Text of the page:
REVIEW: ‘Star Wars: War of the Bounty Hunters – IG-88,’ Issue #1

Reading Time: 2 minutes

IG-88 #1 - But Why Tho

IG-88 #1 is the final one-shot starring one of The Empire Strikes Back’s ever-popular bounty hunters. The issue is written by Rodney Barnes with art from Guiu Vilanova, colors by Antonio Fabela, letters by VC’s Ariana Maher, and is published by Marvel Comics. Some call IG-88 the greatest bounty hunter in the galaxy. Others, namely Darth Vader, call him a nuisance or an obstacle. However, after being cut down by the Dark Lord of the Sith, an obsessive repairman RB-919 finds and fixes the droid bounty hunter at a certain employer’s request.

There is no requirement to have read previous issues in the ongoing War of the Bounty Hunters crossover event to pick up IG-88 #1. Like the most recent one-shot, Boushh #1, it’s more of a poetic ode to the character, which may play into a future story more than it requires prior or ongoing knowledge. Where it differed from Boushh #1, though, is in how much heart the story contains.

No, it’s not lacking heart because IG-88 doesn’t have one. In fact, the droid’s existential musings are the strongest part of the comic. It’s more so a matter of how much time is wasted in setting up IG-88’s time in the sun. The whole first half of the comic is about RB-919, who frankly, just doesn’t matter. So why spend so much time elaborating on his feelings when a more interesting and beloved character is right there waiting? It’s a shame so much time is spent building up towards the droid’s reassembly because the narcissistic cyborg doing the work just doesn’t interest me. His employers do, but that’s a story for previous crossover issues and future stories.

None of this results in a strictly bad comic; it’s just not fulfilling compared to last month’s entry. You could skip this comic entirely and miss no story beat. It undoubtedly begs some interesting philosophical points about existence and purpose for being, but it never even ventures to answer those questions, likely leaving it for a future story.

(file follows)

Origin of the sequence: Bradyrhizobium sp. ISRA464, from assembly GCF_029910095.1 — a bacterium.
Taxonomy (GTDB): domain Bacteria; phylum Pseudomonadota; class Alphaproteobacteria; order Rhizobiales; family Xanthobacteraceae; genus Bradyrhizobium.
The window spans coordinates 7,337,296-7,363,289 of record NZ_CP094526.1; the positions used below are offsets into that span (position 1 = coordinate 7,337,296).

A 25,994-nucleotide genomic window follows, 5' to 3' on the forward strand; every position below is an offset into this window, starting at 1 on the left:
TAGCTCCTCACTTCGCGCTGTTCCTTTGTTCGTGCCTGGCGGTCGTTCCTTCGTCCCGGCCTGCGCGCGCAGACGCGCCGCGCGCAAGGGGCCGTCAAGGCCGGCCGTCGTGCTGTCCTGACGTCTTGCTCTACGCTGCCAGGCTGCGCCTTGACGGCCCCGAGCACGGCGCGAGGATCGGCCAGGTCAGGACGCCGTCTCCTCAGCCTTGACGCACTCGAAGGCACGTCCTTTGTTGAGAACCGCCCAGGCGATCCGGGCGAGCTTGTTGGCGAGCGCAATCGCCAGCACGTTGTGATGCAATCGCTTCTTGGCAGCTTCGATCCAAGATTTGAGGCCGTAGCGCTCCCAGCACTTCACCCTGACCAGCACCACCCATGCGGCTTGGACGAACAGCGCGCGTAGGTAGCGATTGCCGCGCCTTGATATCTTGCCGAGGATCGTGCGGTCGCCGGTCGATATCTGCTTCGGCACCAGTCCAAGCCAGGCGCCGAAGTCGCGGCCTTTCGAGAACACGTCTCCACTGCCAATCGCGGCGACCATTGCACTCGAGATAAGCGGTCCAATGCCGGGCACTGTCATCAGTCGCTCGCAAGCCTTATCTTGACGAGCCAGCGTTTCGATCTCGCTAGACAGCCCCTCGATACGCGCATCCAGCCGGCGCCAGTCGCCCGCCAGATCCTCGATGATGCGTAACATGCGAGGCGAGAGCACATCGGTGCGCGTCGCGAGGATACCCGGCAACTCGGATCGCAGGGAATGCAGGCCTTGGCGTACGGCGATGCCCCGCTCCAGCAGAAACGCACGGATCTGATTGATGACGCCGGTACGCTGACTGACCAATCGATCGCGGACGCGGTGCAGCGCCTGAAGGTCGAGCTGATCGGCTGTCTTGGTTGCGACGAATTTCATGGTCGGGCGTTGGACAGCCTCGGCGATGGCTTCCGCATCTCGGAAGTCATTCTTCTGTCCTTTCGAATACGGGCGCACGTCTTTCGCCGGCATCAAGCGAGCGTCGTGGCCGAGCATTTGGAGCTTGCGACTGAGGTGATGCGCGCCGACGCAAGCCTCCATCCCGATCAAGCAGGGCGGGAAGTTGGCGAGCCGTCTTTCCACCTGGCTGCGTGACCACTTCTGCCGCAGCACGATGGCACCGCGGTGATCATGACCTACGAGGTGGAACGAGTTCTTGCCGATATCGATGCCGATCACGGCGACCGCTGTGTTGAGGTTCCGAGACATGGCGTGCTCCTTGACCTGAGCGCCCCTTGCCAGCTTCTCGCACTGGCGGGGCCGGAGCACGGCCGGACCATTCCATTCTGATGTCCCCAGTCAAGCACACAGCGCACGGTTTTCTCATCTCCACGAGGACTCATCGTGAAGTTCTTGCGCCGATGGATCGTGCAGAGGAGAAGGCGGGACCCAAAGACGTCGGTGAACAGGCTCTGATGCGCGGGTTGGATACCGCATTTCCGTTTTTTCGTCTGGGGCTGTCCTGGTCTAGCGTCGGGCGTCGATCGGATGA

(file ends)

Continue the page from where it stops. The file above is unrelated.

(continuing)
Artistically the book is on point. The giant junk piles are a strong detail, while the stylization used to depict the other bounty hunters is awesome. They’re just slightly caricatured versions of what we’re used to seeing in their ongoing comics, which emphasizes IG-88’s personal belief that he’s superior to any and all of them. And I love that for him because despite not growing the emotional attachment I had hoped this issue would have inspired, it does at least leave me rooting for him in the end.

The issue also smartly uses gradient colors in its backgrounds and avoids the tired sandy colors for its otherwise sandy environments. These choices keep the colors fresh, an issue Star Wars comics often run up against since so many of the environments are desolate and sandy otherwise. The lettering is simple and straightforward and thus perfect.

IG-88 #1 is alright as a stand-alone comic, poor as a tie-in, and not all that special as a tribute to a bounty hunter people have adored for decades.

IG-88 #1 is available now wherever comics are sold.

Star Wars: War of the Bounty Hunters – IG-88 #1


IG-88 #1 is alright as a stand-alone comic, poor as a tie-in, and not all that special as a tribute to a bounty hunter people have adored for decades.

But Why Tho? A Geek Community
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